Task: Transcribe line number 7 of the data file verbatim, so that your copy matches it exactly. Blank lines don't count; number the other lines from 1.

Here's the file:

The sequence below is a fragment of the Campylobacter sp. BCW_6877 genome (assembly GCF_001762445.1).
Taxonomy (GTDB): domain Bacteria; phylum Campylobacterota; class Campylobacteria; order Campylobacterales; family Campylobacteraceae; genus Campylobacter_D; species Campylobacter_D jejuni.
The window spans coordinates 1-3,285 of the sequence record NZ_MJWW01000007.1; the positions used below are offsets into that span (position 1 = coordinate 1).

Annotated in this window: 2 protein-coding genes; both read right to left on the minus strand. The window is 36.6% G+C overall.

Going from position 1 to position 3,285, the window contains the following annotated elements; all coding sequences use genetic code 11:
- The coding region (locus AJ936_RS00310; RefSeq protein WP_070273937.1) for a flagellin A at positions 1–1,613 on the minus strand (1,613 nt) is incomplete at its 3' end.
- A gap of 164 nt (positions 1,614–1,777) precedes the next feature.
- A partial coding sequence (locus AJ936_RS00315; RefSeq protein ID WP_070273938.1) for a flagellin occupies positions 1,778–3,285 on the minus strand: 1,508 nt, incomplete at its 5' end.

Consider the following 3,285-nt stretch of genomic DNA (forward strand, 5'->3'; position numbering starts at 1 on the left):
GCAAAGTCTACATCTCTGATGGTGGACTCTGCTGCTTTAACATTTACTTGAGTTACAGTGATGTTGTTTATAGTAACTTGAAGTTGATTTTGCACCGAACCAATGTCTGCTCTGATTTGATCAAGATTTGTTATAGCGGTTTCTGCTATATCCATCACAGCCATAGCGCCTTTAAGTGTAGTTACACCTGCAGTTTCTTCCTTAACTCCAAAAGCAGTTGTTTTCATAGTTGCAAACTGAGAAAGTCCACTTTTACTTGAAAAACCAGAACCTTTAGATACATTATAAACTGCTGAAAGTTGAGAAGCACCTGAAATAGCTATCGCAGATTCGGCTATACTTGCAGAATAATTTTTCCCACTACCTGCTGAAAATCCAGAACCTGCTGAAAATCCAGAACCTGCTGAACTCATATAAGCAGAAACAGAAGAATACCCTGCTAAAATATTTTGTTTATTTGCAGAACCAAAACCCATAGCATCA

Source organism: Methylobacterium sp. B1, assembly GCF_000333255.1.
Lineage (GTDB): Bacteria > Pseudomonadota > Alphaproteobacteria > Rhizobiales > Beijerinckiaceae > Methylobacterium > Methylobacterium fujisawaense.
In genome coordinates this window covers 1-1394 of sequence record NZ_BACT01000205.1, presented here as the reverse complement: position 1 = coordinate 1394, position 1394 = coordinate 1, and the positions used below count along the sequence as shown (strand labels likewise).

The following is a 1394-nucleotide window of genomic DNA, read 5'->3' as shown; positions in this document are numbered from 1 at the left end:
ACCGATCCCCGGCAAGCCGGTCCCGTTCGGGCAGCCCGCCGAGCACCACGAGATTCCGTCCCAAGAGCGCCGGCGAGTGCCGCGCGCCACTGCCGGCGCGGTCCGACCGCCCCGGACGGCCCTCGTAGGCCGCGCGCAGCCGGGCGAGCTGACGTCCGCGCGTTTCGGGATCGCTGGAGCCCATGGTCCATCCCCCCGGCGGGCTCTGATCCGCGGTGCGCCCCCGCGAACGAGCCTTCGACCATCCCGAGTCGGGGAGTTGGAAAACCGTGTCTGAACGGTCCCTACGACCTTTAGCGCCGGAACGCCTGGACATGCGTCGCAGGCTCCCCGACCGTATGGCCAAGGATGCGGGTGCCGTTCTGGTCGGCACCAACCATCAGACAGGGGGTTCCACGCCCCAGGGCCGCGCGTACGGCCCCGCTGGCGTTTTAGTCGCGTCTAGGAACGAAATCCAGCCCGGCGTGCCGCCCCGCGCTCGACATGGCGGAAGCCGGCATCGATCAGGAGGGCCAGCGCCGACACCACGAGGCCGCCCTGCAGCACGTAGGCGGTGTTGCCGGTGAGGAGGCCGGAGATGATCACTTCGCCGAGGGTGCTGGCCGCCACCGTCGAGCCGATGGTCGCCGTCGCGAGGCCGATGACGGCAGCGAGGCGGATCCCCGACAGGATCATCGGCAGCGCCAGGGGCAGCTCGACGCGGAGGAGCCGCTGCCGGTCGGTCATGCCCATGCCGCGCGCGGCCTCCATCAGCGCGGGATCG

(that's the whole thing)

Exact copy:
- A gap of 164 nt (positions 1,614–1,777) precedes the next feature.